Tom Crean’s many faults have been laid out and exposed over the last few weeks of his employment and in the wake of his firing.
One of the more talked-about weaknesses as a head coach was his scheduling, which we talked about early on in the season.
There’s nothing new to discuss in regards to Crean’s scheduling. IU either played cream of the crop non-conference teams like Kansas, UNC or Butler or they played sub-300 KenPom-ranked teams like Mississippi Valley State, North Dakota Tech and SIU-Edwardsville.
The scheduling got so laughably bad that you probably didn’t even realize I made up North Dakota Tech.
However, with the arrival of Archie Miller, the days of games against Houston Baptist and UMass Lowell are likely gone.
At Dayton, Miller’s non-conference schedules dwarfed IU’s in toughest, though for fair reason. Unlike IU, Dayton did not have a strong conference schedule to lean on and needed to beef up their non-conference slate for their tournament resume.
First, here’s a look at where Crean and Miller’s non-conference schedules were ranked by KenPom.
After rebuilding the program and making a run into the Elite 8 in 2014, Miller beefed up the schedule and challenged his teams.
In 2016, Miller played Xavier and Iowa on neutral courts and had seven games against top-100 KenPom teams. Likewise, 2015 and 2017 fit similar molds with games against UConn (2015), Texas A&M (2015), Arkansas on the road (2015), Saint Mary’s (2017), Vanderbilt (2017) and Northwestern (2017).
Even more, over the six years listed above, Miller played six sub-300 KenPom teams with two of those coming in the first game of the season. Crean? He played three in 2017 alone and 14 over those six years.
The big difference in the scheduling is simply ridding Indiana of really, really bad teams and replacing them with mediocre ones. You don’t need a schedule full of bluebloods and national powers. Miller’s schedule in 2015, which was the 23rd-toughest, had three games against top-30 teams with No. 14 Xavier being the toughest.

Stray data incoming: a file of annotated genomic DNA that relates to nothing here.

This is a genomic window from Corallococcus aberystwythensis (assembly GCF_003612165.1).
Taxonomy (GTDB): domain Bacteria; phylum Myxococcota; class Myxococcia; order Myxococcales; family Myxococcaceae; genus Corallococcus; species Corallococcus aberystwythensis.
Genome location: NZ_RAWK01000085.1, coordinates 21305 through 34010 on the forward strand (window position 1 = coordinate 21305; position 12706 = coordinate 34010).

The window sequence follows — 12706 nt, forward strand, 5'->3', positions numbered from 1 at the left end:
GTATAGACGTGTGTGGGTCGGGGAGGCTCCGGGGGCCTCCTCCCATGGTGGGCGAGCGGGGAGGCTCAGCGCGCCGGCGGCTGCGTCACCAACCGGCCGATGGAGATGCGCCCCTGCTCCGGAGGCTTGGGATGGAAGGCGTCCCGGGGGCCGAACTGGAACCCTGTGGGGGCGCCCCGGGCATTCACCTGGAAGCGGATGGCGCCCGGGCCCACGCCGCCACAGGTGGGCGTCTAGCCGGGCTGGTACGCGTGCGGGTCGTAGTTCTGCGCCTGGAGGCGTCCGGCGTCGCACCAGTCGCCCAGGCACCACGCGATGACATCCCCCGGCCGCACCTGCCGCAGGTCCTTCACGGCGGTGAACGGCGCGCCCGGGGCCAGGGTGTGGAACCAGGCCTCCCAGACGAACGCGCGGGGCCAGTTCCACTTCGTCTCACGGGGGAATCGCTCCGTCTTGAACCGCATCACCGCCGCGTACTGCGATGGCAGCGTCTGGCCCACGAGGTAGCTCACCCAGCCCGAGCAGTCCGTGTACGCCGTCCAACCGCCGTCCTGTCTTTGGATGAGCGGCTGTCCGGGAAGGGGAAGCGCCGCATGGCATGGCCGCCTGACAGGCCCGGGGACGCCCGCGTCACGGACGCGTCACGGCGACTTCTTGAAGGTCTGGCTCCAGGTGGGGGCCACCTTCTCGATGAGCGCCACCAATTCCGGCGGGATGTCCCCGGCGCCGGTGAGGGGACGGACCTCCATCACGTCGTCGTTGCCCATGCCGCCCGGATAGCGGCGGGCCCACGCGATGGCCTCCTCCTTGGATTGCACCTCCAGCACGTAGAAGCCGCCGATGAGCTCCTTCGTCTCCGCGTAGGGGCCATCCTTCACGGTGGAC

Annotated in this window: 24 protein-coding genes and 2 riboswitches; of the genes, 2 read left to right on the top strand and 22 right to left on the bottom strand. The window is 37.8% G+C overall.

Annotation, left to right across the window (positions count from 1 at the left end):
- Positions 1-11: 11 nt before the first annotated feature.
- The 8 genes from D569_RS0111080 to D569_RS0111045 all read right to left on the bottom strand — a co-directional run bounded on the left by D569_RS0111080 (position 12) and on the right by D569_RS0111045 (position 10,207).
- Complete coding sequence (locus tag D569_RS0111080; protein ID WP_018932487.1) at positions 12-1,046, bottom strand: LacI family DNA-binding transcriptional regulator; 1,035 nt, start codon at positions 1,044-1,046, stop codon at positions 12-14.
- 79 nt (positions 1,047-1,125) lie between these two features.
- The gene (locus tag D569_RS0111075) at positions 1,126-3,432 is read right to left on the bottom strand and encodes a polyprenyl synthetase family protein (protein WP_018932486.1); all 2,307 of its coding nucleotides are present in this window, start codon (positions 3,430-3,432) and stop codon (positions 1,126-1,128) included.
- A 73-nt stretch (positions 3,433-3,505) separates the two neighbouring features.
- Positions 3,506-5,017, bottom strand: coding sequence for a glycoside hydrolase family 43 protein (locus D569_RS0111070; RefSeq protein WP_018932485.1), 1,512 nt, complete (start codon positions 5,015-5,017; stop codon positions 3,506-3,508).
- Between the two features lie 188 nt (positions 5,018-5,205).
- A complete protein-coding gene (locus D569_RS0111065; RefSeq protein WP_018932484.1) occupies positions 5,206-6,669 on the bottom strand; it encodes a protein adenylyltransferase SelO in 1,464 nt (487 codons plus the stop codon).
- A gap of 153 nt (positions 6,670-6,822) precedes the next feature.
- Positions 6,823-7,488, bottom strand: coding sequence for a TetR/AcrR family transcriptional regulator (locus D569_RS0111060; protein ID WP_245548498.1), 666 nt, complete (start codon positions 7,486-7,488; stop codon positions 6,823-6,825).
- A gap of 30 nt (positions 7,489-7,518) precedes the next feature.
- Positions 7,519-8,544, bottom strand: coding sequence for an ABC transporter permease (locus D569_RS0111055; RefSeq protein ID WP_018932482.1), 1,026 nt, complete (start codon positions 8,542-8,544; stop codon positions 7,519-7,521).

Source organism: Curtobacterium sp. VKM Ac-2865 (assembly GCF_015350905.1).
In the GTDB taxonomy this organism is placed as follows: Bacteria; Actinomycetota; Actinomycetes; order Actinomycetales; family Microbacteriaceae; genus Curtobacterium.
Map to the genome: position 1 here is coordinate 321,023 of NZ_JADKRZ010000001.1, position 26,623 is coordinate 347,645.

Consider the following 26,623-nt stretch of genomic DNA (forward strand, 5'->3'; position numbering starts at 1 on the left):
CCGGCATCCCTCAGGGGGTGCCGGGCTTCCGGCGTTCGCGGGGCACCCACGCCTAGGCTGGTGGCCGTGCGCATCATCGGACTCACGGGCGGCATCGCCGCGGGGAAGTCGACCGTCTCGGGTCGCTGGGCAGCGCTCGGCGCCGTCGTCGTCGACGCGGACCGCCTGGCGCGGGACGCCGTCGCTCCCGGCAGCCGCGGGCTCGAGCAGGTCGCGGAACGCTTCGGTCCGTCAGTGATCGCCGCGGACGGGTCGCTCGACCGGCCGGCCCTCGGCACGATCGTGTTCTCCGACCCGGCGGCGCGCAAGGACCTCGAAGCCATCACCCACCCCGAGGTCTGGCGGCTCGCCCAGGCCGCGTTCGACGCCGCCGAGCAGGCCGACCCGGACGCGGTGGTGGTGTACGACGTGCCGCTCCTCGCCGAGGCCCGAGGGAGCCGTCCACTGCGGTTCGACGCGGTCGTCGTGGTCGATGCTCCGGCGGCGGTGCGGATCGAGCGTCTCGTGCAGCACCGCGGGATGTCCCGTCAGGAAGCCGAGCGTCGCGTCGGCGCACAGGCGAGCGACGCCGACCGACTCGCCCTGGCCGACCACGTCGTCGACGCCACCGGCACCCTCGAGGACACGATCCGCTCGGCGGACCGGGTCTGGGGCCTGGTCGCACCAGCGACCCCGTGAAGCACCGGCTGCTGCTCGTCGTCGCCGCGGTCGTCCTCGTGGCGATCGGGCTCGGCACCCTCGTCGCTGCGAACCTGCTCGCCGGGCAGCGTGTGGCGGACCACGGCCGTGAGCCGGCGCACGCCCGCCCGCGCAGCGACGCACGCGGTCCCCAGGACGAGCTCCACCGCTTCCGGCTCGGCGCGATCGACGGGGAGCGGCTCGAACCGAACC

However, there were only two games against teams sub-200, one on opening night against Southeast Missouri St. and one against Miami (OH) three days before Christmas.
The last time the Hoosiers had a top-100 non-conference schedule is 2009. That season, IU played just one sub-300 KenPom team.
For Miller, non-conference scheduling is something he’s already stated he plans on focusing on at Indiana.
“Well, the non-conference scheduling component is probably the second most important thing you do as a coach other than recruit.” said Miller. “Here at Indiana University, non-conference scheduling is about finding a way to put yourself in a great position in terms of seeding. You know, you have to be the master of creating a non-conference schedule that, one, creates great excitement with your fans; two, challenges you at the highest level as you enter the Big Ten; and three, puts you in a non-conference résumé that stacks up with the best teams in college basketball. That's what will be our goal.”
For 2017-18, the schedule is essentially wide open and already looking beefed up. Indiana will continue their series with Louisville with a true road game. On top of that, IU will also have a Gavitt Games match-up with a Big East school as well as a likely road game in the Big Ten/ACC challenge.
Add in a match-up with Notre Dame at the Crossroads Classic and IU already has the makings of a tough non-conference schedule. Fill in the empty spots with not SIU Edwardsville and not Austin Peay and Indiana is suddenly looking at an entirely new non-conference landscape.